High-frequency vincristine-steroid pulses do not benefit outcomes in acute lymphoblastic leukaemia

June 2023 Clinical practice Robin van Amersfoort
Leukemia; myeloid, 250X at 35mm. This type of leukemia has its origin in the bone marrow (myeloid tissue). It involves a malignant proliferation of immature white blood cells. This action can crowd out production of RBC s and platelets leading to anem

Vincristine-steroid pulses are commonly used during maintenance therapy for paediatric B-cell acute lymphoblastic leukaemia (ALL), but the impact of this treatment on the outcomes has not been well established. This systematic review and meta-analysis aimed to evaluate the impact of vincristine-steroid pulses on the outcomes. The results showed that high-frequency vincristine-steroid pulses had no beneficial effect on the survival or relapse rates when compared to low-frequency pulses. However, high-frequency vincristine-steroid pulses were associated with a significantly higher risk of adverse effects.


Acute lymphoblastic leukaemia (ALL) is a malignancy that is more common in children than adults. B-cell acute lymphoblastic leukaemia and T-cell acute lymphoblastic leukaemia are distinguished. The combination of cytostatic vincristine and steroid-like prednisone pulses (vincristine-steroid pulses) are commonly used as a maintenance treatment in paediatric B-cell ALL. However, the impact of using these pulses in higher or lower frequencies has not been well established.


The current study aimed to evaluate the influence of various frequencies of vincristine-steroid pulses on event-free survival (EFS), overall survival (OS), relapse rate, and adverse effects in paediatric B-cell ALL patients during maintenance therapy.1 This systematic review and meta-analysis examined the impact of the frequency of vincristine-steroid pulses during maintenance therapy for paediatric patients with newly diagnosed B-cell ALL. The authors reviewed all eligible studies identified through a comprehensive search, extracted data from 25 publications (12,513 patients), and assessed the risk of bias.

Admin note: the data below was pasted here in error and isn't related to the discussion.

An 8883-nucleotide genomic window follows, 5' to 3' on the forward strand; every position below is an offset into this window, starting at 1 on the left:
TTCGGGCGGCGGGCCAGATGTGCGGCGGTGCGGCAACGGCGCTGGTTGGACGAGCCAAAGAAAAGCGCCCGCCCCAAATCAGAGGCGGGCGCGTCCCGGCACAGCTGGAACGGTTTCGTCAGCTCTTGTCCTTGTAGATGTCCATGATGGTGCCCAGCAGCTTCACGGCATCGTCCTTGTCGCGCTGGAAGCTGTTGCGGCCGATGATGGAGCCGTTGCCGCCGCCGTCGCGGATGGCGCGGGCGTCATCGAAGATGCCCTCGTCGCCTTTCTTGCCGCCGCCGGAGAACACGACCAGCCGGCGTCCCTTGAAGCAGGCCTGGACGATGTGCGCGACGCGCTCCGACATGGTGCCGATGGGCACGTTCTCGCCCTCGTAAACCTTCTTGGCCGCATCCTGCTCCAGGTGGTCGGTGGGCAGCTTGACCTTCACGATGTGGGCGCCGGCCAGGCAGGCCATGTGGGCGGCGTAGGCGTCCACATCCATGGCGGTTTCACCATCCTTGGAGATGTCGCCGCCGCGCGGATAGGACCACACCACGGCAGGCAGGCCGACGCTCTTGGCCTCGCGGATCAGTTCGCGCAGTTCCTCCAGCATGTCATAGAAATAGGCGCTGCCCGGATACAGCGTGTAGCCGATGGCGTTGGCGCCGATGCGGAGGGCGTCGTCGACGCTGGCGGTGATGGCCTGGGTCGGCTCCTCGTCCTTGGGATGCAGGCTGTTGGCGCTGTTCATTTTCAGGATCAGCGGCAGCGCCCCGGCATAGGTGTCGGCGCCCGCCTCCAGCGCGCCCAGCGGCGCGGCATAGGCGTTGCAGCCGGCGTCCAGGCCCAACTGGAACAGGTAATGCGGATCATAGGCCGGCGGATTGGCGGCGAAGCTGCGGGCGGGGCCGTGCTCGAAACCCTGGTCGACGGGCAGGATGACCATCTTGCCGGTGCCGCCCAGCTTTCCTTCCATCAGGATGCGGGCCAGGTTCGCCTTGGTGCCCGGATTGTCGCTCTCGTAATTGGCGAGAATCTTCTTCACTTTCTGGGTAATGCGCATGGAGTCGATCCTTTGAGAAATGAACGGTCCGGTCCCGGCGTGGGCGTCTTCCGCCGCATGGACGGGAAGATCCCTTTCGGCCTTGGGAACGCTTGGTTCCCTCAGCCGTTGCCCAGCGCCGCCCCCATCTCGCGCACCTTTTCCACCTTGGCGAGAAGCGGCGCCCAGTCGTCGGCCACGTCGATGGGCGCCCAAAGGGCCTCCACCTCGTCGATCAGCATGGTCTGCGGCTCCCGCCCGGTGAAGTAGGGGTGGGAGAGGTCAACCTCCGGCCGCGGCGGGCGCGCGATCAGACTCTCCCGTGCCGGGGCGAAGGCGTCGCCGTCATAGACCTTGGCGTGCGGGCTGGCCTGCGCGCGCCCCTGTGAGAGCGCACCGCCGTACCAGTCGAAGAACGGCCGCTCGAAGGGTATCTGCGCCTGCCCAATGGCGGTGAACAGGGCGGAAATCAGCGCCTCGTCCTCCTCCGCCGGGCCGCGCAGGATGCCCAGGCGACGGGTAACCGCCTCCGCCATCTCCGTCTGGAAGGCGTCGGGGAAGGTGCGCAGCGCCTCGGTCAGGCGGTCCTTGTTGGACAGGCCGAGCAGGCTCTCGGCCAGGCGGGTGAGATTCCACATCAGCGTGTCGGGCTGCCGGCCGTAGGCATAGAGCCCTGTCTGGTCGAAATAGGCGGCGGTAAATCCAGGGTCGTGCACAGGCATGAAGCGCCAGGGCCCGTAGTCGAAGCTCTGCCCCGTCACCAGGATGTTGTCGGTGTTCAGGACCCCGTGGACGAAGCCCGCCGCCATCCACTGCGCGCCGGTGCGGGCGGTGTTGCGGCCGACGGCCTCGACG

Historical and contemporary subgroups were created. Meta-analysis of EFS data suggested that there were no outcome differences between more  or less frequent pulses in contemporary trials (hazard ratio [HR], 0.96; 95% confidence interval [CI], 0.85-1.09), which differed significantly from historical trials (HR, 0.79; 95% CI, 0.68-0.91; P = 0.04). Moreover, no significant impact of reduced pulse frequency on overall survival or relapse risk was found. There were, however, increased odds of grade ≥3 non-hepatic toxicity in the high-pulse frequency group (odds ratio, 1.31; 95% CI, 1.12-1.52).


This systematic review suggests that the previous benefit assumed by frequent pulses of vincristine-steroids in maintenance therapy for paediatric B-cell ALL in historical trials no longer applies in contemporary trials but is associated with toxicity. The results of this study will help guide the development of the next phase of clinical trials in the field of paediatric ALL and question the continued use of pulses during maintenance therapy, particularly in those patients experiencing toxicity.


  1. Guolla L, Breitbart S, Foroutan F, et al. Impact of vincristine-steroid pulses during maintenance for B-cell pediatric ALL: a systematic review and meta-analysis. Blood. 2023;141(24):2944-2954.